In Half-Real, Juul asks whether or not game rules and game-fiction can ever match, and if they even should, but little such dissonance is evident in Her Story; the mechanics of searching, watching, and interacting all fit the narrative situation as presented by the limited evidence available to players, and even the limitation of five video results per search seems in keeping with the old files, aging interface, and destroyed database in the background of the onscreen narrative. Juul framed "novice players" as struggling more with game worlds that do not match game rules than do more experienced players (p. 195), which may go a long way in explaining Her Story’s popularity with nontraditional players as well as self-identified gamers.
This opens potential for Her Story as an entryway title for new players and positions the game well for pedagogical use and wider study, as well. In the classroom, an accessible title such as this carries great potential for instructors: the search structure, for instance, can help prepare students for digital research, the ambiguous ending offers potential for discussions about how students’ experiences and backgrounds feed into the ways that they read a text, and the fragmented nature of the narrative can serve as an entry point for student discussions of the natures of narrative, symbol, theme, motif, structure, and character. Gee (2003), again on good games and how players enter them, said, "Good games… are crafted in ways that encourage and facilitate active and critical learning and thinking" (p. 46), and not only is Her Story a good game, but it’s a game rife with potential for facilitating critical thinking by its very nature: players must piece the story together to get anywhere at all. Thinking and engaging must occur for success, and the game is structured in such a way to encourage seasoned and new gamers alike to take immediate and active ownership of the narrative.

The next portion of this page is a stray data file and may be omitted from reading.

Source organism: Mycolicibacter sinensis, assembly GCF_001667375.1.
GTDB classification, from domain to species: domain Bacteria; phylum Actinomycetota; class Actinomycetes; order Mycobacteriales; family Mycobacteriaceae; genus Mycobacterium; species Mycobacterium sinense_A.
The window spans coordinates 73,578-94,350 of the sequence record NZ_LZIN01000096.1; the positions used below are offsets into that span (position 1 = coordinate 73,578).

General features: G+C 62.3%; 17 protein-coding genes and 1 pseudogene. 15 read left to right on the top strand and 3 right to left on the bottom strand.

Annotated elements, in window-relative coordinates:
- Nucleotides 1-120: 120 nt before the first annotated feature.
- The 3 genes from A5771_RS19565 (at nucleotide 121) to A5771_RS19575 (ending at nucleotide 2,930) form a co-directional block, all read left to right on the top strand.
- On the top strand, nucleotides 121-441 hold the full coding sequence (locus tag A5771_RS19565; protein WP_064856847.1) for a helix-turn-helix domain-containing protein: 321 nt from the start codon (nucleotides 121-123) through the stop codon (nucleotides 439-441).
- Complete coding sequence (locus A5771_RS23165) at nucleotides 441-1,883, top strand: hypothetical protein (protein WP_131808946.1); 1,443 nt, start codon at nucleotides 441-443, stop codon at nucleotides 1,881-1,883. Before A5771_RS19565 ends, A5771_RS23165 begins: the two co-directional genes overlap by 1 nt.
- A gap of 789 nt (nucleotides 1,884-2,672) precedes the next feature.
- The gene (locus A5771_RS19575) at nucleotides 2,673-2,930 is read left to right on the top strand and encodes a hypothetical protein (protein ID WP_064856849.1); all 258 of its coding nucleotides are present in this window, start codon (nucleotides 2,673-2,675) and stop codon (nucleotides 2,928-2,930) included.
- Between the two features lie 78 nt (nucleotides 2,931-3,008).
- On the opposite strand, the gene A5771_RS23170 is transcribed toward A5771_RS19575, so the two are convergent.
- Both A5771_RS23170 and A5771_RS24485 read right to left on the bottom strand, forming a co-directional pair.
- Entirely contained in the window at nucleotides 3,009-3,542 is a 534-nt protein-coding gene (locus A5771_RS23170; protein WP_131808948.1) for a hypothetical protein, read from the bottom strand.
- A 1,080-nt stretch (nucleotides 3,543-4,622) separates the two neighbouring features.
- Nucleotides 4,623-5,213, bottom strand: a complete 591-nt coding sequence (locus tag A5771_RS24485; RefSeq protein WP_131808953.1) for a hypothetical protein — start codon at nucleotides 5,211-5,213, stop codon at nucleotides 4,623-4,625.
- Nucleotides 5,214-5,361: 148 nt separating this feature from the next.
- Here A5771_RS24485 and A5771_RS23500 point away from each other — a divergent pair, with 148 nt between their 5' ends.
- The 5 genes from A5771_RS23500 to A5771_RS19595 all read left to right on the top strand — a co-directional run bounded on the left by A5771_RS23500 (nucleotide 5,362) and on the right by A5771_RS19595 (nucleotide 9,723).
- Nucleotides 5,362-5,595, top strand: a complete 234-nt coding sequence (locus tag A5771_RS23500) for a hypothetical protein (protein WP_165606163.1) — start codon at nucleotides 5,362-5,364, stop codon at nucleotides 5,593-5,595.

It is because Her Story is such an innovative title, breaking ground in the space between narrative and game, that it’s been a commercial success as well as critical, lauded as Game of the Year in 2015 by the mainstream gaming website Polygon, and has received or been nominated for a number of awards recognizing the game’s narrative, Seifert’s acting, and the overall direction. Creator Sam Barlow recently teased a follow-up title, hinted as an entirely new story, but despite the focus on and importance of narrative in Her Story, it may be game, rather than story, that sparks the most interest in a spiritual successor. Can Barlow produce another feat of innovation, continuing to stretch and expand the definition of games, all while bringing new audiences to the table, with an all-new title? And, if so, what might such innovation look like? What new definitions of games will this add? And how do such innovations impact the way we think about our roles as audience members and players? It seems that questions like these are what matter when considering a game like Her Story (and its forthcoming sequel), for such questions highlight the significant role that innovation—both narratively and mechanically—plays in the ways that games continue to be constructed.